Blackhawks and Traffic

Chris and I after the Mousam Lake expedition. There’s still snow, though it’s melting fast.

Sanford Out-And-Return to Mousam Lake

Last weekend I escaped for a couple of paramotor flights with my friends. I had yet to test my pull-starter fix (using Loctite on the screw holding it together). After a couple flights, one of them over an hour, the pull starter has not fallen apart. If the pull starter makes it more than 10 flights, I’ll be impressed, and will modify all new pull-starters I receive.

Saturday evening I flew with Chris from Sanford Airport to the edge of Mousam Lake (near Shapleigh, Maine). The air was twitchy for being so late in the evening. It got cold fast as we went North and the sun set. I saw Chris turn around just short of Mousam Lake, so I turned around and followed him back to the airport. We had a tailwind all the way, until we reached the airport. Like nearly every day I’ve flown this Spring, the coastal air made a push into the mainland late in the evening. The windsock was blowing the opposite direction, strong. Crossing into the convergence was bumpy, it smoothed out once we were through.

Coming in to land, I could hear the GA pilots on my radio. Someone was 6 miles out coming for a straight-in landing on runway 25. I was near runway 25 at about 1000 feet. Sanford has 3 runways, and is often pretty busy for a non-towered airport. Jets and helicopters routinely stop in. I steered toward the center of runway 32 and set up to land midfield next to it (near where we took off). I killed the motor pretty high to play with the glide on my new wing. I overestimated it this time, and had to walk for about a minute to reach my windsock.

Chris had landed next to the windsock, and was checking over his motor when I walked up. His pull starter had lost all four of its bolts holding it on. The bolts went through his prop, mangling it a bit. That was the reason Chris turned around short of the lake. He flew the 15 minutes back to the airport on a chipped prop and a killswitch wire that was in all likelihood intermittently touching the crankcase. Thankfully the kill switch worked when he needed it! These things happen, and it’s important to know other ways you can kill your motor (like cover the air intake, turn off the the fuel, flood it with carb adjustment, yank the spark plug).

Blazing Stars

Since the gremlins in my pull-starter had hopped into Chris’s, I was able to fly the next morning with Chase. Chase had never flown Sanford Airport before, so I offered to show it to him. We pulled up at 7:30am. I brought my windsock onto the tarmac. An instructor from the Flight School opened the door as I was walking past and flagged me down– She wanted to let me know that 3 blackhawks were coming in to land at 8:30am, and they would be flying over the place we usually set up. I thanked her and told here we’d be out of there by 8:30.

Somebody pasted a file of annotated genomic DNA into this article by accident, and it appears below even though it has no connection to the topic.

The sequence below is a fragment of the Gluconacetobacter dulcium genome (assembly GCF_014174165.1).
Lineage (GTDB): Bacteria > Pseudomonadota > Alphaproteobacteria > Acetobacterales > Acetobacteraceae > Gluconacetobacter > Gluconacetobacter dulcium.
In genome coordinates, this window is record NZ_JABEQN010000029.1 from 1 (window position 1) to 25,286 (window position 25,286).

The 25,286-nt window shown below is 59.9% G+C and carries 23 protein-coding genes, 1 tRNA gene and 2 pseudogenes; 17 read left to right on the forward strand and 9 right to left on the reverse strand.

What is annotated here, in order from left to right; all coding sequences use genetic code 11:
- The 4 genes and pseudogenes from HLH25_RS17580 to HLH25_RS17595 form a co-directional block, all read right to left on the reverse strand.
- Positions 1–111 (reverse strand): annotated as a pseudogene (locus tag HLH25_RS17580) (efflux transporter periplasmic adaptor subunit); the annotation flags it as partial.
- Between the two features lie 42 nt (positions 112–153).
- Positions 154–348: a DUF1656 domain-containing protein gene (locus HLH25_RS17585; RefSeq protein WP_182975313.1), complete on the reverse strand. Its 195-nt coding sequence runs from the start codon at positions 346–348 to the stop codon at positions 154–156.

Heavy metal over runway 32

Well, Chase and I ran a little late, and the Blackhawks a little early. I watched my windsock take a beating as the awesome beasts hovered past it.Traffic in the air had backed up a bit too, so the helicopters were followed by planes landing every minute or so. Breakfast at the Cockpit Café is irresistible to the surrounding aviation community! To top it off, my airband transceiver wasn’t transmitting. While not required at Sanford, I didn’t feel safe flying there without one that morning. We bailed on Sanford and drove down the road 5 minutes to Kennebunk Plains.

I had never launched from the Plains, but I had flown over it and played with it many times. It’s a unique feature in Maine– flat gravel terrain. It was formed thousands of years ago by receding glaciers, and is home to the largest population in the world of Northern Blazing Star, a rare flower. The unusually long distance vision afforded by the Plains made it a favorite hunting spot for primitive man– a use that is still allowed today. I haven’t hunted there, but that connection to the early hunters is something I’d like to ponder out there.

The rules for the park stated that visitors need to stay on marked trails after May 1, and motorized vehicle were prohibited after May 1 as well. Since this was still April, we walked onto the fire-culled, snow-flattened dead brush and launched into the rapidly increasing wind. Chase and I got a few minutes flight, then landed when we found the air had become more spicy than the typical 9am window. Above 500 feet, the wind was very strong out of the West. This fast moving air was mixing with a RAPIDLY heating surface– I left the house at 30ºF. Temperatures reached 87ºF by noon! That’s a 57ºF temperature change in a few hours with hot, dry air. I think the decision to cut our flight short was wise.

And today, it’s snowing up the coast a bit. That’s Spring in New England. I’m heading to Florida tomorrow. I leave you with this memorable flight along Old Orchard Beach from September, 2015:

The motor in video is for sale. I can’t guarantee you every flight will be as beautiful as that one, but it creates the opportunity.

 

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